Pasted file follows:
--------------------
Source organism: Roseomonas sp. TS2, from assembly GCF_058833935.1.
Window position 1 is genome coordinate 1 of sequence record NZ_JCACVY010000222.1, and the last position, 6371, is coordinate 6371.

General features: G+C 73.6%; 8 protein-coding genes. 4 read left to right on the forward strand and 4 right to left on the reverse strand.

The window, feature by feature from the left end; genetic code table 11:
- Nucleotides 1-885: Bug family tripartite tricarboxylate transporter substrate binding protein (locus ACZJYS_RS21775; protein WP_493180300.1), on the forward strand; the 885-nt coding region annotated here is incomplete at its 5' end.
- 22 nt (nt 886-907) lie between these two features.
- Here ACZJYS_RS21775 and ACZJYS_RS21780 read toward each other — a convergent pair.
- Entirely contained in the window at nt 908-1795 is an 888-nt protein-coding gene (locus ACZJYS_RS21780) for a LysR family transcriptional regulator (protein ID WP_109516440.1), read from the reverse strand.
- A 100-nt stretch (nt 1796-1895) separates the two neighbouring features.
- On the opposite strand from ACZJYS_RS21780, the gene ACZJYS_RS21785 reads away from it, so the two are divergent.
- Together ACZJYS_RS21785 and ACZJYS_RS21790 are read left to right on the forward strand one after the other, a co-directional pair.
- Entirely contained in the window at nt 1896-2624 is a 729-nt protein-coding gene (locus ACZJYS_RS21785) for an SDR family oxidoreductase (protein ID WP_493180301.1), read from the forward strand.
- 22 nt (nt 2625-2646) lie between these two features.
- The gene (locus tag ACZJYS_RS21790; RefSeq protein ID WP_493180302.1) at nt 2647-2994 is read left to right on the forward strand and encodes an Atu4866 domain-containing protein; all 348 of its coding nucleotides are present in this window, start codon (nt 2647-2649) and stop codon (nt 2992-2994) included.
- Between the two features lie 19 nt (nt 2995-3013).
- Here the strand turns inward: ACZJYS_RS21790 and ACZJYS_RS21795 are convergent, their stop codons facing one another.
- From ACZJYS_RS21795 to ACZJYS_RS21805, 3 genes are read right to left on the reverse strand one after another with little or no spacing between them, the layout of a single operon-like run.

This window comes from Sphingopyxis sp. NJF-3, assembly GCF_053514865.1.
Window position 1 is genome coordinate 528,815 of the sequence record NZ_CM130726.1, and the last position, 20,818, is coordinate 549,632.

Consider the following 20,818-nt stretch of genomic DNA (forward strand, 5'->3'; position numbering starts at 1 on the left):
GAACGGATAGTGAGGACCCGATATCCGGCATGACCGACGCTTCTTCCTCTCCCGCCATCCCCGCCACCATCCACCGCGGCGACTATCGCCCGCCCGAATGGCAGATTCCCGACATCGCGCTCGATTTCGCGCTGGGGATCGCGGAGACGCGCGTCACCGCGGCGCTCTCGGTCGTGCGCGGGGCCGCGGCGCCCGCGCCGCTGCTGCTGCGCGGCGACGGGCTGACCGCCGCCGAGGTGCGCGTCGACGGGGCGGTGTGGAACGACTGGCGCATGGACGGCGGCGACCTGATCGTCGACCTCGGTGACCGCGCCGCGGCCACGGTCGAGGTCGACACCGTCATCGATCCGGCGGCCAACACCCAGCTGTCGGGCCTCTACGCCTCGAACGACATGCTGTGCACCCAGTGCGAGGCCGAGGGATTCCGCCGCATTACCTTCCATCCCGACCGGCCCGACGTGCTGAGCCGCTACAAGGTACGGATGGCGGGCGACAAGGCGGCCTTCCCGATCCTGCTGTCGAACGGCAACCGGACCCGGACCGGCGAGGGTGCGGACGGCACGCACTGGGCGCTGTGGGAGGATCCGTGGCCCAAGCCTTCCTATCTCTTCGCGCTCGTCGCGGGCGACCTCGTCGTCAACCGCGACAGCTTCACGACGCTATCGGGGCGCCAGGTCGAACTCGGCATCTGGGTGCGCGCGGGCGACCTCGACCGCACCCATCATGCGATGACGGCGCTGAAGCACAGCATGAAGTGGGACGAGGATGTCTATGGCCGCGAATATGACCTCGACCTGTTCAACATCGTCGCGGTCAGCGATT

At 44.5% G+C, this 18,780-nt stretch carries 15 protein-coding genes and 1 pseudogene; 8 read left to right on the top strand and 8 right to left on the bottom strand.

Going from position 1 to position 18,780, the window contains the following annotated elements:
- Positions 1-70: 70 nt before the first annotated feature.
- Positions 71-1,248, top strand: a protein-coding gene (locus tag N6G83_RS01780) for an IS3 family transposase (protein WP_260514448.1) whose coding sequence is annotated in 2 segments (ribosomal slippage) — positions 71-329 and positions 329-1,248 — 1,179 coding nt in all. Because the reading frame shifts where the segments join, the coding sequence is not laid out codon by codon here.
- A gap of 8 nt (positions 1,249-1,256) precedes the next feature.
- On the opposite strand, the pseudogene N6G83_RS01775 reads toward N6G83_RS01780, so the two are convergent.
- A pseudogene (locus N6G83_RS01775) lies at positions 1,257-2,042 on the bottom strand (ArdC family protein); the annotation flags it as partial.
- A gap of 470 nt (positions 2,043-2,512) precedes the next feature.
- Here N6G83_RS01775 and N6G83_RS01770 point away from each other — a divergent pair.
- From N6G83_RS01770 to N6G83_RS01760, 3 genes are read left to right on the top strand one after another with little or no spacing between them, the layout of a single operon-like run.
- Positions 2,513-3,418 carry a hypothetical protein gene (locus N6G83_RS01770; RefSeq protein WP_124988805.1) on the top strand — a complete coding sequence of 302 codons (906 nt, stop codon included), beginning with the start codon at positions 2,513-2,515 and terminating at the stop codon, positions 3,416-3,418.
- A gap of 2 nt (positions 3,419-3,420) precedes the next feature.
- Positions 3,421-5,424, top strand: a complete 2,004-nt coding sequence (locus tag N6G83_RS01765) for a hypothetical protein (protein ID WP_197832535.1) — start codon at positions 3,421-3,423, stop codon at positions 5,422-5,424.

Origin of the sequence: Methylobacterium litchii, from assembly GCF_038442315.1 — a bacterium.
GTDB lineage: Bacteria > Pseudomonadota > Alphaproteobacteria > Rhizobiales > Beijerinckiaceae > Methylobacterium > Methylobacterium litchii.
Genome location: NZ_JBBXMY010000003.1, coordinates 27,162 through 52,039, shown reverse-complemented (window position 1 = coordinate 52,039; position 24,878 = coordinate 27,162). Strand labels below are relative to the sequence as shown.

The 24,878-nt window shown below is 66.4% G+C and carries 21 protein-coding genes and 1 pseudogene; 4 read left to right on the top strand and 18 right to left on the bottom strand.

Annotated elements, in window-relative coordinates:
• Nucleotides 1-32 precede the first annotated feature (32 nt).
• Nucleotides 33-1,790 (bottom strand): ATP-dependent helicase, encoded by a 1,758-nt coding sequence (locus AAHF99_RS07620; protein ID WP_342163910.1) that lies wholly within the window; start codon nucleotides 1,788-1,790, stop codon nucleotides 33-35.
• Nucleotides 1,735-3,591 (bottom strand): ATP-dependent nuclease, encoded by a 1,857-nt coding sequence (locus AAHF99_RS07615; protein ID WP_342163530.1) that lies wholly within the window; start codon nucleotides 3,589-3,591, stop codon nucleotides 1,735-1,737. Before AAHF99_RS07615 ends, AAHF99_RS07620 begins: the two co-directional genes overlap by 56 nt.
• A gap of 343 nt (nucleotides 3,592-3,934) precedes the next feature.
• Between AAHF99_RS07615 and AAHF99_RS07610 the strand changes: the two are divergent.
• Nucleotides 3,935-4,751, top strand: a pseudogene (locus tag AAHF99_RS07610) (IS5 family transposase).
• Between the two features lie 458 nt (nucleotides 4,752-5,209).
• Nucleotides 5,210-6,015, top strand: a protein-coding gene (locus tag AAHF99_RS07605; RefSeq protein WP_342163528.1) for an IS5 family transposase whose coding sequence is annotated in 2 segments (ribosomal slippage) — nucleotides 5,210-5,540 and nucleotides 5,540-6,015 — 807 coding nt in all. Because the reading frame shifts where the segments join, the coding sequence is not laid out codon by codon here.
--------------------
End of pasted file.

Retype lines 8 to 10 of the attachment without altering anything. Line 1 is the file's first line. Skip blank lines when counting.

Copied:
- Entirely contained in the window at nt 908-1795 is an 888-nt protein-coding gene (locus ACZJYS_RS21780) for a LysR family transcriptional regulator (protein ID WP_109516440.1), read from the reverse strand.
- A 100-nt stretch (nt 1796-1895) separates the two neighbouring features.
- On the opposite strand from ACZJYS_RS21780, the gene ACZJYS_RS21785 reads away from it, so the two are divergent.